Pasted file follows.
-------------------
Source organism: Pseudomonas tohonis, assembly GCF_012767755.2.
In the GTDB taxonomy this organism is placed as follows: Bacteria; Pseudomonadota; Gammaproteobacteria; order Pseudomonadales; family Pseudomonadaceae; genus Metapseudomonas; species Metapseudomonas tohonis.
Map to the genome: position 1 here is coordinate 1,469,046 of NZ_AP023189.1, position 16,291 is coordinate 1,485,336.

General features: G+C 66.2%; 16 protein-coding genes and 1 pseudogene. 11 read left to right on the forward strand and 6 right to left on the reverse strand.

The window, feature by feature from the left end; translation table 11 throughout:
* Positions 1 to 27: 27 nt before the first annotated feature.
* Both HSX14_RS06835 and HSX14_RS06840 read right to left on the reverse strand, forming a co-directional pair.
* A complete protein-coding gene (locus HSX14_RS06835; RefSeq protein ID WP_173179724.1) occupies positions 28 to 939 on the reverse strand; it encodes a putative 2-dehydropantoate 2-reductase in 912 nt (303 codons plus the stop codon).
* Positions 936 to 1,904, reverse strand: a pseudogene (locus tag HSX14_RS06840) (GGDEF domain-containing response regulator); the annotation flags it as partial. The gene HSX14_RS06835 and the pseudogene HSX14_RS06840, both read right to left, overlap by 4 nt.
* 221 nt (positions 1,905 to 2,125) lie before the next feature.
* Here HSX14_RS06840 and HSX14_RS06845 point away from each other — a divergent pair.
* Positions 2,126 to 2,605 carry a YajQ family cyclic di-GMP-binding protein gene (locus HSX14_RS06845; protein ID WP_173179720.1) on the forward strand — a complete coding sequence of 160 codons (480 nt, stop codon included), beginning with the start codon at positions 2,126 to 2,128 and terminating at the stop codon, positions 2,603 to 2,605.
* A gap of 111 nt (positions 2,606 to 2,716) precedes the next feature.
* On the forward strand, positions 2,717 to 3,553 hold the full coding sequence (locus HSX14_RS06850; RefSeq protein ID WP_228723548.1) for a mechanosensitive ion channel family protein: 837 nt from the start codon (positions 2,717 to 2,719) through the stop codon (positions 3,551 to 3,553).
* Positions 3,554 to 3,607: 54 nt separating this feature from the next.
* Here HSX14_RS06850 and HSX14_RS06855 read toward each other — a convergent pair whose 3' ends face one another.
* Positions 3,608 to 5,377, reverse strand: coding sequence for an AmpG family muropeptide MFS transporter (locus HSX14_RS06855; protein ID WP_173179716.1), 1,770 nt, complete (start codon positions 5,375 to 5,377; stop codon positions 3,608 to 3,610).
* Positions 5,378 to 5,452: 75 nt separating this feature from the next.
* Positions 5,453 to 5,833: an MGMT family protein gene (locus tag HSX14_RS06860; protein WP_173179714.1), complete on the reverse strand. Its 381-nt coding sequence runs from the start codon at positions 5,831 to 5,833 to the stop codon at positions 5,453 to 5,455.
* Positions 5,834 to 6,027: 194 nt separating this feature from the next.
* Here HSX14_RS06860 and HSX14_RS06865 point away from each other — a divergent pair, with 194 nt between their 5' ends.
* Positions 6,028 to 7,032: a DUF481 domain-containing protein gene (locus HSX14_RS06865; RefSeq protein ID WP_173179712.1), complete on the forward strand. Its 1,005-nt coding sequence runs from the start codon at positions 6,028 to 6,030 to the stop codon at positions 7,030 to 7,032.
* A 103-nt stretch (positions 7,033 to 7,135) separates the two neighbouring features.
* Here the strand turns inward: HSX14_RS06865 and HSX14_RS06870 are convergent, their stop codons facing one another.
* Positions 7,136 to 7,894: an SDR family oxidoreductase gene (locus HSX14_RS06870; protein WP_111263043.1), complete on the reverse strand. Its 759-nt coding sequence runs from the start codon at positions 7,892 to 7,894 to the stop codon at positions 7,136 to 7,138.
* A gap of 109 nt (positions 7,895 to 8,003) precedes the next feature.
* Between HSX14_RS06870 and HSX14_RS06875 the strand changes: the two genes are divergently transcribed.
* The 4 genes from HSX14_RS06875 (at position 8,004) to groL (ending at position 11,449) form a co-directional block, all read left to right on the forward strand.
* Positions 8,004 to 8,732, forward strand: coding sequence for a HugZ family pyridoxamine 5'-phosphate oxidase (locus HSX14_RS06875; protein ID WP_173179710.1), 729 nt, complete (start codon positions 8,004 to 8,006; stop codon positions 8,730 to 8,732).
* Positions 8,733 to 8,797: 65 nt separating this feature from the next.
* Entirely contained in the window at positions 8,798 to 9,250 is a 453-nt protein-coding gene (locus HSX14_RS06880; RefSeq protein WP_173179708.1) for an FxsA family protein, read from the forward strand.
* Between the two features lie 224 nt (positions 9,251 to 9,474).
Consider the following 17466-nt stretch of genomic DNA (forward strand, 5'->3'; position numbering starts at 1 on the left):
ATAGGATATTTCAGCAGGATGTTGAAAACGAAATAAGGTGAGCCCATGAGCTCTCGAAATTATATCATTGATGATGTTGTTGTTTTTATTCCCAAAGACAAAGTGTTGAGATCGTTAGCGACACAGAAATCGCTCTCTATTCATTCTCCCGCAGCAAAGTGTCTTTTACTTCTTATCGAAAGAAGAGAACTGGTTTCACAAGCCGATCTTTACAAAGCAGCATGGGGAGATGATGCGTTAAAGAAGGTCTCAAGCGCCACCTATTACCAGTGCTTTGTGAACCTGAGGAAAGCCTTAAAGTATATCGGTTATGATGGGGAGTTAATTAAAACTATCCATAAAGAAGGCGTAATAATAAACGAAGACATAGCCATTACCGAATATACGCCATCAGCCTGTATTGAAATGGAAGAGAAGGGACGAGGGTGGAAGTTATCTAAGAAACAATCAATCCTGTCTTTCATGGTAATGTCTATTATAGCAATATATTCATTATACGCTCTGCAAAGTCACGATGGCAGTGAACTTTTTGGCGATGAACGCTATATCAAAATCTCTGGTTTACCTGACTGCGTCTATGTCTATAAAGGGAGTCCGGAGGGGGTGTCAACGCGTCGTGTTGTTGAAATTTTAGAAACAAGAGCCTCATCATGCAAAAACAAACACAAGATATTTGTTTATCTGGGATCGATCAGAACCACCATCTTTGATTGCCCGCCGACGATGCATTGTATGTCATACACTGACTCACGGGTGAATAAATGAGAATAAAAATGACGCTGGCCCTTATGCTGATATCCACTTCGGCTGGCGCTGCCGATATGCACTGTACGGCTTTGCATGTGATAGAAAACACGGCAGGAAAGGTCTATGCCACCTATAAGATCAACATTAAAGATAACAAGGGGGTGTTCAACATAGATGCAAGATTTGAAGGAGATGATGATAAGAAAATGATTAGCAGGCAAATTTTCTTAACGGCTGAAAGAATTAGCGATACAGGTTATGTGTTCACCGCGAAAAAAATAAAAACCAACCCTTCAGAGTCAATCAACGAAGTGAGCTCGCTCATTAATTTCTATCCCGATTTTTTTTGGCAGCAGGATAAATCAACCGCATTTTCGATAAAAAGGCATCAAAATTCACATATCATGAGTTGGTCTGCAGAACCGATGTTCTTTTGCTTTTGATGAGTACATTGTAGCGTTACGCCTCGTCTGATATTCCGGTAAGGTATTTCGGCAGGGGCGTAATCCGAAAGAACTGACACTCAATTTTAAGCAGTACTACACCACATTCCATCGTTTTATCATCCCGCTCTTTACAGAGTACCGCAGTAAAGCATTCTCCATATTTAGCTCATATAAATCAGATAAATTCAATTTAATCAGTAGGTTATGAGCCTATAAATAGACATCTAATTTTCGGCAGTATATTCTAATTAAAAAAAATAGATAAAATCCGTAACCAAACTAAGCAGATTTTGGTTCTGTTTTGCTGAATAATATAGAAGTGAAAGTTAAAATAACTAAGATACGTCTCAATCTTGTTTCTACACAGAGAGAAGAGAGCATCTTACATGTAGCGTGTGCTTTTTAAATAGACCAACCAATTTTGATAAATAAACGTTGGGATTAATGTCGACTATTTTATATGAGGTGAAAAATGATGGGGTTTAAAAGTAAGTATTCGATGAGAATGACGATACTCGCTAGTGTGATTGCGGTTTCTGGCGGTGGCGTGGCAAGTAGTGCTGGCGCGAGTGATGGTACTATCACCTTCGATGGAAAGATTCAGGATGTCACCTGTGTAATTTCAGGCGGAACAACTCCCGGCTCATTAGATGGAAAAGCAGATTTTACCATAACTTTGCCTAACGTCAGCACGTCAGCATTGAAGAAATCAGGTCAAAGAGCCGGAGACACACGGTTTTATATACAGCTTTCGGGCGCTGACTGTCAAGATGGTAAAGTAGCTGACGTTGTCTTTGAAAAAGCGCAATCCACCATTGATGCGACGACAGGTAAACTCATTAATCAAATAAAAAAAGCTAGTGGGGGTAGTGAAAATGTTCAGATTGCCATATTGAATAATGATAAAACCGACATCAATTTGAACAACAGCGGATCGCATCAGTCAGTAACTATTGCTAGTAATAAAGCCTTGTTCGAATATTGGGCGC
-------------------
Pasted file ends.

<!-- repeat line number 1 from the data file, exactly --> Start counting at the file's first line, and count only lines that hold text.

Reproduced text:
Source organism: Pseudomonas tohonis, assembly GCF_012767755.2.